December 15, 2009

Maybe It's Me: Love Incarnate, or, The Meaning Behind Pears

What was the first gift of Christmas, lo those many moons ago?

Do you know?

Here’s a hint: it’s the only gift that ever mattered.

And it didn’t come from a store.

Yet, it seems to be overshadowed and underappreciated by all the other gifts, all the ones with price tags people seem hassled and forced into giving each other year after year. Maybe it’s me but the entire topic of gift-giving at the holiday season seems to be an ever increasing stressful one; a burden that escalates with each passing year.

I heard on the radio that people’s hardships are shoved back in their face by the stark contrast of yuletide-covered consumerism that inundates us from every media source there is. We’re being blinded with commercials of people only overjoyed once they’ve received a gift – some trite thing they didn’t necessarily need, but wanted. We’re being audibly drowned with radio advertisements from presidents of companies who claim their product is going to make our loved ones love us only more.

It’s no wonder people are their most depressed at this time of year. People who have little to no money are being told that the only way to celebrate the holidays, the only way to express to their loved ones that they care and are being thought of during the holidays, is to spend. Spend money on trees and decorations; spend more money on presents.

My sister is one of those people who finds Christmas to be a dark, lonely season. Nobody can quite figure out why, but we think it’s perhaps because she feels obligated to buy gifts for people with money she doesn’t have. We think she’s been beaten down by the commercialism of it all that she’s completely forgotten that Christmas isn’t about buying things for people, Christmas is about a Babe born two thousand some odd years ago under a bright Northern Star. A Babe wise men traveled thousands of miles to bow before, a Babe animals humbled themselves in front of. A Babe that brought hope and peace and quieted the raging storm within the hard-hearts of the time.

My dad, a wise man in his own right, has been frustrated with my little sister. No one can seem to get through to her. He tried explaining to her that he didn’t want anything from her. If she couldn’t afford it, then it wasn’t worth it. And if she didn’t want to get him something, than it was even less worth it. “I don’t buy gifts for you girls because I have to. I buy them because I want to. If I have the money, I’m gonna share what I can with you.”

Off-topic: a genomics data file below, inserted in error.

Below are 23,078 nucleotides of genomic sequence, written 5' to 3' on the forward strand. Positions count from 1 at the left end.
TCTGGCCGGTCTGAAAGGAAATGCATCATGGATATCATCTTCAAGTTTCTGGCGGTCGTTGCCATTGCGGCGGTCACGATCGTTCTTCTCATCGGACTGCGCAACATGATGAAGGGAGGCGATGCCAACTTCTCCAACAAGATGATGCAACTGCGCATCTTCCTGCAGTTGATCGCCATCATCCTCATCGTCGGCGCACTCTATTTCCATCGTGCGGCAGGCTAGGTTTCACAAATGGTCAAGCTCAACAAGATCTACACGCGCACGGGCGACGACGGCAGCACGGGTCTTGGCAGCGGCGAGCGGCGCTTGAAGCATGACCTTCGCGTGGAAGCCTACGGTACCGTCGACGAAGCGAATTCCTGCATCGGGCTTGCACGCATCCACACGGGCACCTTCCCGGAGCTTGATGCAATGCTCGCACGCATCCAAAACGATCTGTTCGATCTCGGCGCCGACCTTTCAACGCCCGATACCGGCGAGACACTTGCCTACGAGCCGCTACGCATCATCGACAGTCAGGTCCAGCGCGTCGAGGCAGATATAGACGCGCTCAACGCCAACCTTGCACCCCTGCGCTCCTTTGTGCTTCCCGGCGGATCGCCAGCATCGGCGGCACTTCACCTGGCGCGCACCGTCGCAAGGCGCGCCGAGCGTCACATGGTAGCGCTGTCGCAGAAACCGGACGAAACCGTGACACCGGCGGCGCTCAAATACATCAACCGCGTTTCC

He went on to explain to my sister that just hanging out with her family – enjoying each others’ company, eating together, laughing together – that was enough for him. But she didn’t seem to get it. Everything has a price! Everyone has a price! She cries. And yet, we’d all just be content if she crawled out from her self-imposed gloom and went to a tree-lighting with us (they’re free in most parts!) or a holiday concert at one of the high school (free, too!) or drove around and looked at the pretty lights (yep, totally free of charge).

But she just doesn’t get it.

She doesn’t seem to understand that love could be the perfect gift for Christmas.

A lot of people don’t.

My very first Christmas as an adult was really difficult for me, because it was the first time I would fall asleep by myself and wake up just as alone on the most important day of the year. I had spent every Christmas up until then with my family – spending Christmas Eve watching “It’s a Wonderful Life” before heading to bed in a room only yards away from my snoring parents. Then I’d wake up Christmas Morning to hear them talking or drinking coffee in the kitchen. Lying very still in my squeaky childhood bed, I’d listen to the life sounds of these people who raised me. There is something undeniably soothing to the soul about the familiar tread of their step or the crack of their knuckles, the way they clear their throat or sip their tea.

That first Christmas as an adult, living on my own, was lonesome because at the end of Christmas Eve, I drove back to empty, cold apartment to be greeted by, well, no one. Knowing full well that this was my fate, I was taken aback when I opened the front door to my building and saw a small Christmas gift resting against the door to my apartment.

It was a bag filled with ripe pears.

And while I still don’t know why the neighbor across the hall did this, I do know it touched my heart and soul in a way that I could never explain. It was such a lovely, thoughtful, and completely random thing. And yet, in my own moment of sadness and holiday desperation, it was a beautiful, bright moment. I sat in my bed, not a creature stirring, fully embracing the solitude and enjoyed the wonderful fruit, it’s sweet juice and the salt from my tears mixing together in my throat.

My neighbor gave me the bag of pears out of love. She didn’t have to; she wanted to because she knew the ripe fruit would nourish and uplift my soul.

And it is one of the best gifts I've ever received in all my years of living.

And it probably always will be.

And it barely cost her a cent.

So, have you figured it out, yet?

What was the first gift of Christmas, lo those many moons ago?

The first gift of Christmas was love. A parent’s love so rich and so deep that He gave his one true son as a sacrificial lamb for all the rest of us to someday return to Him.

Christmas is about love.

Christmas is love.

And more people need to focus on this back-to-basics holiday approach. To concentrate on this true meaning of Christmas, to embrace the glory of the simple, yet completely empowering feeling of loving and being loved.

Especially in the season created from it.